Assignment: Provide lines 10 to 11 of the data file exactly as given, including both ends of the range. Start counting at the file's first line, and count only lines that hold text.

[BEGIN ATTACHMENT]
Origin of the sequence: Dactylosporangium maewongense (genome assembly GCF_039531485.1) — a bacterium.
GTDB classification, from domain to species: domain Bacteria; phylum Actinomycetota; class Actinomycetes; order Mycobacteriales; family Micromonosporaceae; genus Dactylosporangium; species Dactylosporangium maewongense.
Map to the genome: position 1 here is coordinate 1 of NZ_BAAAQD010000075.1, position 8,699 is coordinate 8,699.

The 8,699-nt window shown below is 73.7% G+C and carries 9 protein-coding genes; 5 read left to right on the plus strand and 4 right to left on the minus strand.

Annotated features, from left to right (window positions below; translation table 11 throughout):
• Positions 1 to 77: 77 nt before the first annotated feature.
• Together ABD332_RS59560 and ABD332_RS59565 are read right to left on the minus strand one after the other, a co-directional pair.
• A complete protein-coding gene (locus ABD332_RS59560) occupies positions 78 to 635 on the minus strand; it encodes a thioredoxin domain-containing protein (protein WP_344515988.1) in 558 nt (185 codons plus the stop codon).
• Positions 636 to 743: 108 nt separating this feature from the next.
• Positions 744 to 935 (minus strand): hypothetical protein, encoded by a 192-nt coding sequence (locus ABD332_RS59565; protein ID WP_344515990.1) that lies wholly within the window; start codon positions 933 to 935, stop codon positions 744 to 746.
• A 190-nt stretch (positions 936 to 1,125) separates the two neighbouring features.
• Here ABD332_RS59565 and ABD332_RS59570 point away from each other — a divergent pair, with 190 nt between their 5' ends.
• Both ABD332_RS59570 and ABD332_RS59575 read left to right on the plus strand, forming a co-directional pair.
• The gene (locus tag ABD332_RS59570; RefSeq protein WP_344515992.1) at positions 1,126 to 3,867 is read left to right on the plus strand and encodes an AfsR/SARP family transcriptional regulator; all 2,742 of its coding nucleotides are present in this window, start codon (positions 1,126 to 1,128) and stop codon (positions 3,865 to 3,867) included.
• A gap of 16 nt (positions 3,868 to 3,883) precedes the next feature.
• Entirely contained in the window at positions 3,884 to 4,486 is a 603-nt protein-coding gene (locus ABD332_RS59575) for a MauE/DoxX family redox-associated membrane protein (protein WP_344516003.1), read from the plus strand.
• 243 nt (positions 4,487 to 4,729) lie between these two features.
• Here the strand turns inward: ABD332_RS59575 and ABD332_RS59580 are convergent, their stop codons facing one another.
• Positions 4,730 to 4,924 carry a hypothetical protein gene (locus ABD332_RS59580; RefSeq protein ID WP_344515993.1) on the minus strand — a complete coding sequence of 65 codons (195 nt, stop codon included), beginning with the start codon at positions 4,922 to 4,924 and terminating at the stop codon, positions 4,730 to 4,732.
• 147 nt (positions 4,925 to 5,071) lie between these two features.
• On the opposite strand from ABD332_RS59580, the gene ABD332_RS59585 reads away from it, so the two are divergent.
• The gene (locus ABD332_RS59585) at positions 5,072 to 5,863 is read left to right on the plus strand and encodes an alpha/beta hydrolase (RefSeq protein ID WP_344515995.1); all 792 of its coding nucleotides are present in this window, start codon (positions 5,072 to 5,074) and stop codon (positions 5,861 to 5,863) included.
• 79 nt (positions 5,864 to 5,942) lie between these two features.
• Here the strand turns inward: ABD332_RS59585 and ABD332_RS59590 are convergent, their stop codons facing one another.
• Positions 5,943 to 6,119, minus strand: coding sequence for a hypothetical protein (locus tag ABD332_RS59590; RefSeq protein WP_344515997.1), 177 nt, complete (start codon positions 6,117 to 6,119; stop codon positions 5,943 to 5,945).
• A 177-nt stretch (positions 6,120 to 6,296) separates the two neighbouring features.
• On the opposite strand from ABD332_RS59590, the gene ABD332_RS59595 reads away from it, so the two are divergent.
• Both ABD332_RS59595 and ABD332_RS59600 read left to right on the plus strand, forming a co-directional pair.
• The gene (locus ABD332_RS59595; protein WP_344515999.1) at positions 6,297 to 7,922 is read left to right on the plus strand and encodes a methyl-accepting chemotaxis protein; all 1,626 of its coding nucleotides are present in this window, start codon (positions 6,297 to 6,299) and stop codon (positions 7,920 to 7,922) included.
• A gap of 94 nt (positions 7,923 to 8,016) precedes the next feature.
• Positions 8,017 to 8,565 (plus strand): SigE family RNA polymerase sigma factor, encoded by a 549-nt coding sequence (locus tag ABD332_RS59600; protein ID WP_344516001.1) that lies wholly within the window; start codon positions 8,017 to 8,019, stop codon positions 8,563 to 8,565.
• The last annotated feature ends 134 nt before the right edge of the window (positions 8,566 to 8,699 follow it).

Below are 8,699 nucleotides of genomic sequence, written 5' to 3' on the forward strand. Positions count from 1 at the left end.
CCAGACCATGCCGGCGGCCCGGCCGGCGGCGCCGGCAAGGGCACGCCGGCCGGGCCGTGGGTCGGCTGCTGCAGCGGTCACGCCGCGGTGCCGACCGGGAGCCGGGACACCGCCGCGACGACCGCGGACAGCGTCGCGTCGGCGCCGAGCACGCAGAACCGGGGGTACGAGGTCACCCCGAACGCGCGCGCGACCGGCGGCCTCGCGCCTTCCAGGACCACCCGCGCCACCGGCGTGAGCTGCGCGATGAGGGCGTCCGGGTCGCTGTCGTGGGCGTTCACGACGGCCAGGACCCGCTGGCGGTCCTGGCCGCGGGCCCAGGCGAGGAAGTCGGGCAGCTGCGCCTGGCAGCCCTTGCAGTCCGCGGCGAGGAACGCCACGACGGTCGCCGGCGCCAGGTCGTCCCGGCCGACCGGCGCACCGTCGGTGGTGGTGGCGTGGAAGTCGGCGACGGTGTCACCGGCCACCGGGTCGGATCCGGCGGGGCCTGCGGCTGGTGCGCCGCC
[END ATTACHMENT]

• Positions 744 to 935 (minus strand): hypothetical protein, encoded by a 192-nt coding sequence (locus ABD332_RS59565; protein ID WP_344515990.1) that lies wholly within the window; start codon positions 933 to 935, stop codon positions 744 to 746.
• A 190-nt stretch (positions 936 to 1,125) separates the two neighbouring features.